MAHLER: Symphony No. 7 in E minor
TANSMAN: Symphony No. 2. Four Movements for Orchestra. Symphonie
concertante (Symphony No. 3)
MUSSORGSKY: Pictures at an Exhibition. Night on Bald Mountain. Prelude
Valery Gergiev's LSO Mahler cycle continues with this extraordinary, vivid performance of Symphony No. 7 recorded during performances in March 2007 in London's Barbican Hall. Gergiev's brisk tempi add excitement to the reading, and it is a tribute to the London Symphony, particularly the brass section, that there are no mishaps. Well worth hearing, but I would not want to be without Michael Tilson Thomas's San Francisco recording, or the DVDs with Haitink/Royal Concertgebouw (REVIEW) or Abbado/Lucerne Festival Orchestra (REVIEW).
Polish composer Alexandre Tansman (1897-1986) had a varied career. He was encouraged by Stravinsky and Ravel, experimented in jazz, and composed music for six movies. Chandos has now taken up his cause; this is Volume III in their series of symphonies played by the Melbourne Symphony conducted by Oleg Caetani. Now we have symphonies 2 and 3 in their premiere recordings, the latter a symphonia concertante for piano quartet and orchestra, with that unusual scoring because the commission from the Queen of Belgium required that it be so. Symphony No. 2 was dedicated to Serge Koussevitzky who gave it its premiere in Paris in 1927. Koussevitzky continued to champion Tansman's music, and commissioned two piano concertos. Symphony No. 3 had its premiere in Brussels in 1932 with the composer conducting. Four Movements for Orchestra is a much later work, composed 1967-68, ending with a brilliant, jazzy Toccata. However, after the '40s, Tansman's music became less popular, and was seldom performed. While there is much of interest in Tansman's music, there is little that is original except for his imaginative scoring—pleasant but lacking the qualities that would make it standard concert hall repertory. These performances are all one could ask; it is great that the exciting conductor Oleg Caetani here has the opportunity to work with a truly first-class orchestra. The Chandos audio is excellent, with rear channels used solely for ambient sound.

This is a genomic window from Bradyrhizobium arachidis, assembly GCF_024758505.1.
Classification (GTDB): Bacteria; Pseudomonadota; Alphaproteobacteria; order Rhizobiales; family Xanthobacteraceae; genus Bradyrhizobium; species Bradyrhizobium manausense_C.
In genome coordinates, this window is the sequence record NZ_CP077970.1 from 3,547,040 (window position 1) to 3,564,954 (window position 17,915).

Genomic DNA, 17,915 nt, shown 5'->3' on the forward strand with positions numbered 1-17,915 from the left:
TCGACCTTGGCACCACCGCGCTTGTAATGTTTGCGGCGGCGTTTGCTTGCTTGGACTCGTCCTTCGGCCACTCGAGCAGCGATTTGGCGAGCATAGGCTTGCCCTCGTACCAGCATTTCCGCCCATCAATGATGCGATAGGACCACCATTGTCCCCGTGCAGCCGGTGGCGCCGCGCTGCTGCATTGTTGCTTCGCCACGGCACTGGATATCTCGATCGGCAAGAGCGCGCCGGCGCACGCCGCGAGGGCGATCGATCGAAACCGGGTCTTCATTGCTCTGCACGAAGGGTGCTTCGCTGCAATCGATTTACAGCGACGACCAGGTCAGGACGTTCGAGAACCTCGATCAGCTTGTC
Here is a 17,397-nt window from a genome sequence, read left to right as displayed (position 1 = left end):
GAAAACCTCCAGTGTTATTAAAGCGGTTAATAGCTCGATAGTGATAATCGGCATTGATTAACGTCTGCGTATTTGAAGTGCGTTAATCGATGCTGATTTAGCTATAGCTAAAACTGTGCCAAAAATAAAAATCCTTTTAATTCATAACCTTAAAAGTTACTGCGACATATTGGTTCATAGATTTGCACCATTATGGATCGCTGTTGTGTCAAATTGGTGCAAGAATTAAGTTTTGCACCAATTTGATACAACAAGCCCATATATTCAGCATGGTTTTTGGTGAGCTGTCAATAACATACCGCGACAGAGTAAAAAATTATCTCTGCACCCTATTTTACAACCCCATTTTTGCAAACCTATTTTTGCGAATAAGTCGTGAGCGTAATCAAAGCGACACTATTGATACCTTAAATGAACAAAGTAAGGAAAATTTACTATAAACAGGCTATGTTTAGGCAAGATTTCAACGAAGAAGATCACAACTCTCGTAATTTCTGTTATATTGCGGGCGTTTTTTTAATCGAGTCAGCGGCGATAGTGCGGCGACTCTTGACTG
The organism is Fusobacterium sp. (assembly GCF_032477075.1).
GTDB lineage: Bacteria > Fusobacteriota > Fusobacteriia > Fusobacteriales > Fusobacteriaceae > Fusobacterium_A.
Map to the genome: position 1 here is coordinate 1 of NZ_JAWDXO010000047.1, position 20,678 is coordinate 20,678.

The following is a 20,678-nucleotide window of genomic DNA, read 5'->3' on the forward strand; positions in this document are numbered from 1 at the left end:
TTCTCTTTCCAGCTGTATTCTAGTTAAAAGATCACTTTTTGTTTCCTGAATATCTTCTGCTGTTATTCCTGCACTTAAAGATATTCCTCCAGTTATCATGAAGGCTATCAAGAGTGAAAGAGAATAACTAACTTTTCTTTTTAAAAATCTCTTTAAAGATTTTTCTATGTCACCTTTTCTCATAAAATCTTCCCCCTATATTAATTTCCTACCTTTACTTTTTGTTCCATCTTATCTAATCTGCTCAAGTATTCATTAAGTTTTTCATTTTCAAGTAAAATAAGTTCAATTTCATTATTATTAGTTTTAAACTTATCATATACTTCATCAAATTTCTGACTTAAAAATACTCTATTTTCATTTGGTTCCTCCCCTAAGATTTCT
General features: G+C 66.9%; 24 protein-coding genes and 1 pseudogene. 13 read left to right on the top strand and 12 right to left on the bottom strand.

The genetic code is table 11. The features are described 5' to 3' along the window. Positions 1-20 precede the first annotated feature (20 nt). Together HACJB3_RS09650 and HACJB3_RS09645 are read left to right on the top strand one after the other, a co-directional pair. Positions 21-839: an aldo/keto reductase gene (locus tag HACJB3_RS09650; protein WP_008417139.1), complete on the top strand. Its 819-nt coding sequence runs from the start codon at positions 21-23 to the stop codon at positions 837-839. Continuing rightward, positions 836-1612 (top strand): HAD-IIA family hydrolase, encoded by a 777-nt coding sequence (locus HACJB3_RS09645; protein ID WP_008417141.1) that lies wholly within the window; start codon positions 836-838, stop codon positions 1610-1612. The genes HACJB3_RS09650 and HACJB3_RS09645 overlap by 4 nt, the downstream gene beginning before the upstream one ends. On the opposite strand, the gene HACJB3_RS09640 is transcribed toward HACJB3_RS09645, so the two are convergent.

Another Pictures at an Exhibition from Telarc? Their famous 1978 version with Lorin Maazel and the Cleveland Orchestra has held its place in the catalog since its original issue, and later Telarc issued a SACD recorded in 1991 with Yoel Levi and the Atlanta Symphony, that has the same (and rather short) program as this latest with the Cincinnati Symphony and Paavo Järvi. This new version has little to offer to challenge the best of the numerous recordings of the Ravel orchestration of Pictures, except that in the final pages Telarc's engineers have given us one of the loudest gongs you'll ever hear. The sound is excellent, wide in range, but definitely not "surround."
R.E.B. (October 2008)